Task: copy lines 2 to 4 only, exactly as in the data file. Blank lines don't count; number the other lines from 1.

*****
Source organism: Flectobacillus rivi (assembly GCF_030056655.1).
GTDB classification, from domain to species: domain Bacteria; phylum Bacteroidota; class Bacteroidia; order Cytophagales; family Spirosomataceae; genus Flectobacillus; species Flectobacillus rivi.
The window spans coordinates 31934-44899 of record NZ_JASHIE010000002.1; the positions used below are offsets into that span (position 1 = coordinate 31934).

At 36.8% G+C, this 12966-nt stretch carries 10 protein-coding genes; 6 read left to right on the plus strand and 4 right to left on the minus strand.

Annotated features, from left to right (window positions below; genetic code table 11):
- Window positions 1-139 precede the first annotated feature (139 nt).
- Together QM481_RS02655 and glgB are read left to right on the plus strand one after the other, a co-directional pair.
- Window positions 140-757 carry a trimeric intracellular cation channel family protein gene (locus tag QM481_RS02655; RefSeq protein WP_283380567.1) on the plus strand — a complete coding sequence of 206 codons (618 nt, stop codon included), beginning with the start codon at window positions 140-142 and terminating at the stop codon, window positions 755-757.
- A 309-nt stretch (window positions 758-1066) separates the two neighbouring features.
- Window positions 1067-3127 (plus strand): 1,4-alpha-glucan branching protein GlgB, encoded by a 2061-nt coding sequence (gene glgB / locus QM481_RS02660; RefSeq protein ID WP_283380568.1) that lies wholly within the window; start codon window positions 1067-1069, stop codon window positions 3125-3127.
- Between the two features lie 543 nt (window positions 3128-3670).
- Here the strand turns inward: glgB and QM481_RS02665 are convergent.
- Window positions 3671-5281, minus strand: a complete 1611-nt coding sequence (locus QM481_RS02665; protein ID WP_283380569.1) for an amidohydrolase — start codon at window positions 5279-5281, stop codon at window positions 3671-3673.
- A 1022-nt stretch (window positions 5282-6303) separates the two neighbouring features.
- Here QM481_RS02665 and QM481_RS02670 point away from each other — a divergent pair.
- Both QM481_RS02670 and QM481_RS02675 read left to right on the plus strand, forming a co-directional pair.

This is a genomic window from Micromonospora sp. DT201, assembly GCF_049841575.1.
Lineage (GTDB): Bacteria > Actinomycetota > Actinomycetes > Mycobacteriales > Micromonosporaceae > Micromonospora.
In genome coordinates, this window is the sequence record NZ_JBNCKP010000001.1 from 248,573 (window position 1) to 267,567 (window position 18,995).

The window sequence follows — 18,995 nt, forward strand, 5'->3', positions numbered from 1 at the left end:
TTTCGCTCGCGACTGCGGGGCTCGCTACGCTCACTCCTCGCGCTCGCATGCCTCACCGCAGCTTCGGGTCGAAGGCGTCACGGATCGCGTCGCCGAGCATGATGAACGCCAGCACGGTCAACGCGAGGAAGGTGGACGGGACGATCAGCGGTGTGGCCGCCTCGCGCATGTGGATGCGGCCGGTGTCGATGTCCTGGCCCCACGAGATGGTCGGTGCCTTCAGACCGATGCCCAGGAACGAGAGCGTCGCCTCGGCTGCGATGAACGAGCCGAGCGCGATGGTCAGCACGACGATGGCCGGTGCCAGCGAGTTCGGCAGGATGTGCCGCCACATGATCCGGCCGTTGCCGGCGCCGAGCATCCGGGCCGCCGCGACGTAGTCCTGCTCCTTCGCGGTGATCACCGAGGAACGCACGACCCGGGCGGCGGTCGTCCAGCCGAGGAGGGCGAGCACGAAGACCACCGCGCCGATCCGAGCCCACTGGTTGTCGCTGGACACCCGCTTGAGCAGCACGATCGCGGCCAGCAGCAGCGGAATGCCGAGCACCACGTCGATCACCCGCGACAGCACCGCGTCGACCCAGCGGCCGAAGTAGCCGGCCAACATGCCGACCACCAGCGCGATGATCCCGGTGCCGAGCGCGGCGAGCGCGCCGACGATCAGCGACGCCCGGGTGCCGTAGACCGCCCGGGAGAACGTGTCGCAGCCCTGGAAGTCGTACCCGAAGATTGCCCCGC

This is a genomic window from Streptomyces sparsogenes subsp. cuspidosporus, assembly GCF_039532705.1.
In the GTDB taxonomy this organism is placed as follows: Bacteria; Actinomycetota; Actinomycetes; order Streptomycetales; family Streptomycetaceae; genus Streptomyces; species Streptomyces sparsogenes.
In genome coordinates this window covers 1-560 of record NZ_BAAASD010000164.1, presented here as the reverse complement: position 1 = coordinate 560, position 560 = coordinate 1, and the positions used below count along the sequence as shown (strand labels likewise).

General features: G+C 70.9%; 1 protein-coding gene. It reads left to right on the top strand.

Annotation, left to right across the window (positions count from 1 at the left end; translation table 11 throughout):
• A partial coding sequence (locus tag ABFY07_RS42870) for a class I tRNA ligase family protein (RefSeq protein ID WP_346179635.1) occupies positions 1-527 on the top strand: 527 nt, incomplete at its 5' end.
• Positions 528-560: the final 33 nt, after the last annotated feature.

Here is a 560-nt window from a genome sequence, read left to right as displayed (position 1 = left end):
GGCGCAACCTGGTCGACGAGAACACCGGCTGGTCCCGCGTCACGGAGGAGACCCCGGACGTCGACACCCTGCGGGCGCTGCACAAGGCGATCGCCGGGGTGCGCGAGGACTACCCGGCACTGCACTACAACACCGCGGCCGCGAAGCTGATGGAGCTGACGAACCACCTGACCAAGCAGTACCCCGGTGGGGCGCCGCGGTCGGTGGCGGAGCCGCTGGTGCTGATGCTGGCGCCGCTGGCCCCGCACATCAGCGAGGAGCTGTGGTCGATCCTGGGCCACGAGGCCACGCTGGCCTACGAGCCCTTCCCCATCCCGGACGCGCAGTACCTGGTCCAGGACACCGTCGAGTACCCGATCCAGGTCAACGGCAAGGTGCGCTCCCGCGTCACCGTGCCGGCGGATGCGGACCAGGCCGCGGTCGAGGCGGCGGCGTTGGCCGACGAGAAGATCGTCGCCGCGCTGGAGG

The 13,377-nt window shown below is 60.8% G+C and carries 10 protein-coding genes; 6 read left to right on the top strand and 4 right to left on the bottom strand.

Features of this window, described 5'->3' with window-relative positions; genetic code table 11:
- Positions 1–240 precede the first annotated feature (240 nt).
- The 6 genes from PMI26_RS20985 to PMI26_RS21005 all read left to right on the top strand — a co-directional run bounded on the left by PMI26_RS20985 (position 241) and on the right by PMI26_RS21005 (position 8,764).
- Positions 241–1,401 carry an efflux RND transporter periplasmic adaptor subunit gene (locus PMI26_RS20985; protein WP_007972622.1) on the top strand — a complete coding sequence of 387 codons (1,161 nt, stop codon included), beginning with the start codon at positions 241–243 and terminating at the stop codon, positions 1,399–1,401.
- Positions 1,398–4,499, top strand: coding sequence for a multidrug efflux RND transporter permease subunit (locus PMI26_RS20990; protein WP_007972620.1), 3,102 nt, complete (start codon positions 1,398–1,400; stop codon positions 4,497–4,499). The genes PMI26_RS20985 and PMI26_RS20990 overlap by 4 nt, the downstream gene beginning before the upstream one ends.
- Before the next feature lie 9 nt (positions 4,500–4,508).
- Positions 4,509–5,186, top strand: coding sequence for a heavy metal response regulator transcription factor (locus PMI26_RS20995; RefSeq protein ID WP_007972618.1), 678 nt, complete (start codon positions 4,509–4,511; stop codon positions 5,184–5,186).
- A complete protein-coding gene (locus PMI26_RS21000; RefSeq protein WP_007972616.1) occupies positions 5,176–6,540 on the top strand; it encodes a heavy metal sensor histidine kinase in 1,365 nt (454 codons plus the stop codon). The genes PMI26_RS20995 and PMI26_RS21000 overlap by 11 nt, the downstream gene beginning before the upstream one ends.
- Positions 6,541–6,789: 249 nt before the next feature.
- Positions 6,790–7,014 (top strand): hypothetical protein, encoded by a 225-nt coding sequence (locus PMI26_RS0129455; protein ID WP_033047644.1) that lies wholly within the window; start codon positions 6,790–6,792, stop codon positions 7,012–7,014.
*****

GTDB classification, from domain to species: domain Bacteria; phylum Bacteroidota; class Bacteroidia; order Cytophagales; family Spirosomataceae; genus Flectobacillus; species Flectobacillus rivi.
The window spans coordinates 31934-44899 of record NZ_JASHIE010000002.1; the positions used below are offsets into that span (position 1 = coordinate 31934).

At 36.8% G+C, this 12966-nt stretch carries 10 protein-coding genes; 6 read left to right on the plus strand and 4 right to left on the minus strand.